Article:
What to expect from the promoted sides

Leicester, Burnley and QPR are rejoining the Premier League after shorter or longer breaks from the biggest stage. But what can we expect from these teams? Can we say anything about their chances of success, based on how they performed in the Championship or what they have done in the transfer window?


Does a high points haul in the Championship foretell a successful season in the Premier League? Plotting each teams’ points from its promotion season in the Championship against its Premier League points in the following season shows there is no clear trend in the dataset.

Points in promotion season vs. points next season
Points in promotion season vs. points next season

The vast majority of teams land within a belt around 40 PL points (often referred to as the magic number which guarantees you another season in the big league) give or take 10 points, regardless of how they did in the Championship. In other words, there is no correlation between Championship points gained and PL points in the following season. The three best Premier League seasons by a promoted side in the period we are looking at have come from West Ham (05/06), Ipswich (00/01) and Reading (06/07). They gained 73, 91 and 106 points respectively in their promotion season ranging from one the worst to the very best performance in the Championship. Looking at the plot there may be an indication that teams who gain exceptional points returns (95+) in the Championship also perform well when they get promoted. That may be true, and would bode well for Leicester (102 points last season), but the truth is we do not have enough data points to say anything meaningful about that subgroup.

Goals scored

Many people claim that teams who score many goals in the Championship will also score relatively more goals in the Premier League. Using simple linear regression I found a significant (95% confidence) positive correlation between these two factors which means there is some credibility to the claim. The R² for the trend line is only 0.15 though, meaning goals scored in the Championship can only account for about 15% of the variance in goals scored in the Premier League. The coefficient suggests that for every ten goals more a team scored in the Championship it is likely to score roughly three more goals in the Premier League the following season. In other words, we would expect Leicester (83 goals last season) to score approximately seven goals more than QPR (60 goals) this season – hardly a big difference. For a fantasy manager it is certainly not enough to choose a midfielder or attacker from Leicester over one from QPR who has better individual stats. Likewise there is a statistically significant connection between the amount of goals scored in the Championship and the amount of points amassed in the Premier League the following season. But here the explanatory power is even lower (12%).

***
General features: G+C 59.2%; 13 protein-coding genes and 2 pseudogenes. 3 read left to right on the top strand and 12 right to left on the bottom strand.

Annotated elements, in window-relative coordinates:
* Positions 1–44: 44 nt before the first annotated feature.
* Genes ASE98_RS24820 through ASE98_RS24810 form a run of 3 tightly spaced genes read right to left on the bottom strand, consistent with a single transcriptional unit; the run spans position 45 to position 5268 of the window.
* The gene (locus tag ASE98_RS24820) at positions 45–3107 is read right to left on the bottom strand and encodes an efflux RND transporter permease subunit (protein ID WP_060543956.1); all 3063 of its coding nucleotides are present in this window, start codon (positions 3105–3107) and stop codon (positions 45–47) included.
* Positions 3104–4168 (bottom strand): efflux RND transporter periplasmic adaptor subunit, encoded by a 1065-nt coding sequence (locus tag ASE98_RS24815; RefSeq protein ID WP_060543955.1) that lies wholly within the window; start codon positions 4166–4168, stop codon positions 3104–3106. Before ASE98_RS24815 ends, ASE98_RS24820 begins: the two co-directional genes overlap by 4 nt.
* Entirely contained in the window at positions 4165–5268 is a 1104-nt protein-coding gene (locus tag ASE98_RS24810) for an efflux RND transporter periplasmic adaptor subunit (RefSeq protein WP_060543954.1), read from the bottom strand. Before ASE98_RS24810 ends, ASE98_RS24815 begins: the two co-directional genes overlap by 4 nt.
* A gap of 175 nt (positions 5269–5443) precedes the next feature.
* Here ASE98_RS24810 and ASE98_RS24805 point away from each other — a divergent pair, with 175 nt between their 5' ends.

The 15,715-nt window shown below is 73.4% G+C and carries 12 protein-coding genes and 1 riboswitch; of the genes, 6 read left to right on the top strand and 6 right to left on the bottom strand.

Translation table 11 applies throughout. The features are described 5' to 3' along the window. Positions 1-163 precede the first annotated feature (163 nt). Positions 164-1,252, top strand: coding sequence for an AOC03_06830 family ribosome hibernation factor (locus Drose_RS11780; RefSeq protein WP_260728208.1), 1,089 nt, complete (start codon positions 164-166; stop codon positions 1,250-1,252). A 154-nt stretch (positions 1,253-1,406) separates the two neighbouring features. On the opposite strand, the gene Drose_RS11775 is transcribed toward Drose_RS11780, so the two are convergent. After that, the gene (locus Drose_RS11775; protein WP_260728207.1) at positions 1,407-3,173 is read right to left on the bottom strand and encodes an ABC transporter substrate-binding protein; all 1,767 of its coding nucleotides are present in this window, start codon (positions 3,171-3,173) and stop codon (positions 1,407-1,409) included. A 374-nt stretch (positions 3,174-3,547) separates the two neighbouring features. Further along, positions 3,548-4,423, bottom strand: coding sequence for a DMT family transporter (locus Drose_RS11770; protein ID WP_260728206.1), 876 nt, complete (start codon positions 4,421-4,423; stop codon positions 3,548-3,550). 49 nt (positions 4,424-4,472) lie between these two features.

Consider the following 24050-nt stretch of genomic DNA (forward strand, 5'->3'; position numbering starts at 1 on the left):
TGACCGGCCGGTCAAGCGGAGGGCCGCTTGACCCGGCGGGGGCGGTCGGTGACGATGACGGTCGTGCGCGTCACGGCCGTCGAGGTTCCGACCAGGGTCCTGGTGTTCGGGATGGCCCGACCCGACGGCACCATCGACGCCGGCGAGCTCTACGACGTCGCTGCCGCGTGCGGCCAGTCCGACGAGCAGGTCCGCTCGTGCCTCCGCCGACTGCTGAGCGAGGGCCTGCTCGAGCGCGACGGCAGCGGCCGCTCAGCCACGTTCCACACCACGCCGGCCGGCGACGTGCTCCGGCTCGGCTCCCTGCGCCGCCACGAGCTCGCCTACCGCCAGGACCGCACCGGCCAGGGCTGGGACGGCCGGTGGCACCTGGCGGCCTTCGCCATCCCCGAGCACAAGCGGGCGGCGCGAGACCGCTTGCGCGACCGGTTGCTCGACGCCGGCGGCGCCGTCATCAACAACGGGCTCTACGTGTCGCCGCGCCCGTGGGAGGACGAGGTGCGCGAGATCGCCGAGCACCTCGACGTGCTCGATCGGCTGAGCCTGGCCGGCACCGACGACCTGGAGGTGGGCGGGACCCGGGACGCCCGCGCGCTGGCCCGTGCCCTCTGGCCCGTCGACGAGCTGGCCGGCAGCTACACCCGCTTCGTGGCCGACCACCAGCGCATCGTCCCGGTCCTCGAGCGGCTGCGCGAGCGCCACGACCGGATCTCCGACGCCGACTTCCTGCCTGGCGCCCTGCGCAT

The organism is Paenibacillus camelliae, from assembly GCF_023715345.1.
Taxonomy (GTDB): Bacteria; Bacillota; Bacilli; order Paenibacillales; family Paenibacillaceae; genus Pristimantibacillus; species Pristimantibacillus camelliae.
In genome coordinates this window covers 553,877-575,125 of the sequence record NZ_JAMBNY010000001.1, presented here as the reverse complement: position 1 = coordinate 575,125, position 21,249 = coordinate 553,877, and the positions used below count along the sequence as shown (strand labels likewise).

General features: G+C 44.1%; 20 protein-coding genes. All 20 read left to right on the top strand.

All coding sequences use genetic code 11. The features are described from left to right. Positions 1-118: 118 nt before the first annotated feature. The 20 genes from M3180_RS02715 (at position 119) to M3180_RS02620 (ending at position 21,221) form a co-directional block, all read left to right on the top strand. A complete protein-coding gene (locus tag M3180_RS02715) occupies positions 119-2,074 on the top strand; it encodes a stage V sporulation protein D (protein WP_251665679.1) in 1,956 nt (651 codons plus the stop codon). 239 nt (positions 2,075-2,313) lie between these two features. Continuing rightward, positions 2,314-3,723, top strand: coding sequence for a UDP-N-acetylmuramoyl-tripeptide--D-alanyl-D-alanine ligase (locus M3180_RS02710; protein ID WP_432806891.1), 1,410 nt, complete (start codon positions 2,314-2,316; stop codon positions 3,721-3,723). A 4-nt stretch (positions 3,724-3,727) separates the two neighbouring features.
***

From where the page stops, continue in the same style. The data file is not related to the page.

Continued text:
Goals conceded

I am sure we will hear it again at the beginning of this season, in the pre-match build-up to Burnley’s first game, or in Match of the Day in the evening. It is a widely held belief among TV pundits that the promoted side who has shown the most solid defensive base in the Championship will fare well in the Premier League. The dataset does not support this claim. There is not even a remotely significant correlation between the amount of goals conceded in the Championship and either the points haul or the amount of goals conceded in the Premier League. There could be two reasons for that. Perhaps the jump in quality of opposition is just so large that it doesn’t matter what you did at the lower level. The other explanation could be that the amount of goals conceded does not necessarily reflect your defensive strength. As I have previously suggested (http://englishfootballpatient.wordpress.com/2013/01/14/what-happened-to-newcastle/)  the amount of big chances a team allows is a better indicator of its inherent ability than how many of those chances happened to be converted into goals. As a fantasy manager you should look at the price and quality of defenders from the promoted sides, their propensity to get goals or assists, their team’s opening run of fixtures, but not their team’s defensive record from the Championship. There is no reason to believe we can learn anything from that about how they will do defensively in the Premier League.